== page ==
JPG vs PNG: Which is best?

When it comes to picture file formats, there is no such thing as a one-size-fits-all solution.

With so many options for saving and exporting your images, deciding might be difficult.

Let's compare two of the most used file formats, JPG and PNG, as well as when and why to use each.


When deciding the picture file format to use, there are two key questions to consider.


Firstly, what kind of image is it?

Is it a simple photograph of your dog or a professional graphic with a business purpose?

Will it need to be changed or resized from what it is now?


Second, what are your plans for this image?

Will it be made available on the company's website?

Will it be for your own personal use, or will it be for business?


The answers to these questions will assist you in determining the best file type for you.


JPG Files

The jpg image file type was created to make large photographic files smaller to be easily shared.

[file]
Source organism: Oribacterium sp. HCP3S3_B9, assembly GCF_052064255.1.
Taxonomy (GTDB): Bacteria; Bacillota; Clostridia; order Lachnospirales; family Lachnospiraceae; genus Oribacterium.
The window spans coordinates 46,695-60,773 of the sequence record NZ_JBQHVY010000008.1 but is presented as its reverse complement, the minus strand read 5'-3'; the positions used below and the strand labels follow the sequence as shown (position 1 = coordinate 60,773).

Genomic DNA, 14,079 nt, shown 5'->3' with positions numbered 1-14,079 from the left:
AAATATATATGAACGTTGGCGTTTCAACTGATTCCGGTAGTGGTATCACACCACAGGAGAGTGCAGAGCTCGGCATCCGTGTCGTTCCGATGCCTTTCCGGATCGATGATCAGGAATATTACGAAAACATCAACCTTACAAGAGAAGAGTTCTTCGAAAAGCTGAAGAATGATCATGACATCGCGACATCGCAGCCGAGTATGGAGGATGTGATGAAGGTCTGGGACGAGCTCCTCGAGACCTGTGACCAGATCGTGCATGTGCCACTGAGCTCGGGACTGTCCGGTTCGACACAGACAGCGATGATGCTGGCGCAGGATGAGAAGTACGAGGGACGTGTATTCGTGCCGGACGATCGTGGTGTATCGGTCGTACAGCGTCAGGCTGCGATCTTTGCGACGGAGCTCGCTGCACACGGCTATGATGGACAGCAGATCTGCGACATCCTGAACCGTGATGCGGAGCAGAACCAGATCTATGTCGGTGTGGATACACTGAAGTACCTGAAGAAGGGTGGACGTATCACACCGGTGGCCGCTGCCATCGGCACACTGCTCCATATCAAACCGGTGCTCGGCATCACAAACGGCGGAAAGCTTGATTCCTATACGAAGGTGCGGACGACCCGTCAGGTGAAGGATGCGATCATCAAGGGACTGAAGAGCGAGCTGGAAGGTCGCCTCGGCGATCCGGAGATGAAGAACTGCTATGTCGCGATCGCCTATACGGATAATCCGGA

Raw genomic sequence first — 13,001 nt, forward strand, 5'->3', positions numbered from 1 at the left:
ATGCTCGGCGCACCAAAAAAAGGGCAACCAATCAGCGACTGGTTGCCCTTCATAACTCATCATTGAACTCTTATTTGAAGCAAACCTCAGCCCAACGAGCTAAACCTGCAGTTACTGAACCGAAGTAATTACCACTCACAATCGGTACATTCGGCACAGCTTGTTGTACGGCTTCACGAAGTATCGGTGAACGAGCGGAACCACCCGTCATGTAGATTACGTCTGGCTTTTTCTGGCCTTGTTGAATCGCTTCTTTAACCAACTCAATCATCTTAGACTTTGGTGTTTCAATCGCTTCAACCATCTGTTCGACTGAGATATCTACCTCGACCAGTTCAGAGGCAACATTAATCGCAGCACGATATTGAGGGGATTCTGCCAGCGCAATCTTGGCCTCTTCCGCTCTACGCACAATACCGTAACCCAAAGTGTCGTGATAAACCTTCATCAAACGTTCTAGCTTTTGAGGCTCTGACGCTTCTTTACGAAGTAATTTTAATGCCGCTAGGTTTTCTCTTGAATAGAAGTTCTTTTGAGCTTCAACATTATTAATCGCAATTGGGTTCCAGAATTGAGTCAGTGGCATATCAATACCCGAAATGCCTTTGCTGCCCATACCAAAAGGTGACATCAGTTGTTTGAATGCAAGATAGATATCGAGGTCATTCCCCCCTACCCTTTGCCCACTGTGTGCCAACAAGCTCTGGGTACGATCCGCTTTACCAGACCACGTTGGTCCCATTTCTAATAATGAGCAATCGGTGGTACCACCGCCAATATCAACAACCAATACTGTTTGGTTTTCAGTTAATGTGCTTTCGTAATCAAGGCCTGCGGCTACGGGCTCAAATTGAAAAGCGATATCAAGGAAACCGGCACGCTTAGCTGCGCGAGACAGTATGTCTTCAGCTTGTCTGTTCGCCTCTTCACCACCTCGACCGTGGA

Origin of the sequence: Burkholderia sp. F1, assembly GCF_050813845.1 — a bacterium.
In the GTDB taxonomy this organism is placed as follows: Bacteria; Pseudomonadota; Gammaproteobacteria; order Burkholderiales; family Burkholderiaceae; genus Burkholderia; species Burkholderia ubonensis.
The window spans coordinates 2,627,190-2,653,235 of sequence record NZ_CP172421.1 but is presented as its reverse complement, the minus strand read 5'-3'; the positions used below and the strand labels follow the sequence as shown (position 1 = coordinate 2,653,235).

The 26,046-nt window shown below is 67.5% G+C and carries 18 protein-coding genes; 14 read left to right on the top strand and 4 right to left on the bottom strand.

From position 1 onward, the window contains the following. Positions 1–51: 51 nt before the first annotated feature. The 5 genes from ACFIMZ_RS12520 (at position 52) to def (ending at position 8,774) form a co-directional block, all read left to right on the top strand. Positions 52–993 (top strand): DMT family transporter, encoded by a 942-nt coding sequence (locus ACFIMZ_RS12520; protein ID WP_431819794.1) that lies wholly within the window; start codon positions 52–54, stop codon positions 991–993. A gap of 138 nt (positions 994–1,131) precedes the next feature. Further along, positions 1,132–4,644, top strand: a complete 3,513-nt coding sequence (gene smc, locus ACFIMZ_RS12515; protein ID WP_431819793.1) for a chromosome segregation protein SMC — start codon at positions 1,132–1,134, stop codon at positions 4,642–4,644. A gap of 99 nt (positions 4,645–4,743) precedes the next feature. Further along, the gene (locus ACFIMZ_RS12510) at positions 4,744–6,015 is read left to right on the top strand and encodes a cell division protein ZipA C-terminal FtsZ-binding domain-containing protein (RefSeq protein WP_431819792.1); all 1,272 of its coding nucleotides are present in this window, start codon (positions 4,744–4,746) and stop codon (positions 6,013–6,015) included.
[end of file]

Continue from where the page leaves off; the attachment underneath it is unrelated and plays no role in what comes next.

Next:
When an image is converted to a JPG, some quality is lost.

The reason for this is that the compression used is lossy, meaning that some superfluous data is permanently destroyed - each time the image is saved...

But a JPG does enable you to create smaller file sizes than a PNG.


PNG Files

The most important benefit of a png file is that, unlike a jpg file, they support transparency.

This allows for a transparent background around an irregular shape.

File compression for a png file is lossless, meaning the file retains all its data during the process, giving you the highest possible quality over time.


If you want to share your photo on social media, then it’s best to use a jpg for its smaller file size.

If you take a screenshot you want to use later in marketing material, then a png will be better. The file size may be bigger, but it will keep its quality each time it’s saved.


PNG’s are best for images with hard lines like logos and illustrations using vector graphics – those with flat colour, hard lines, and text.
Whereas images like photos for albums and galleries are best suited to jpg.


Ultimately neither format is better than the other - it’s a matter of which one is best suited for your needs.

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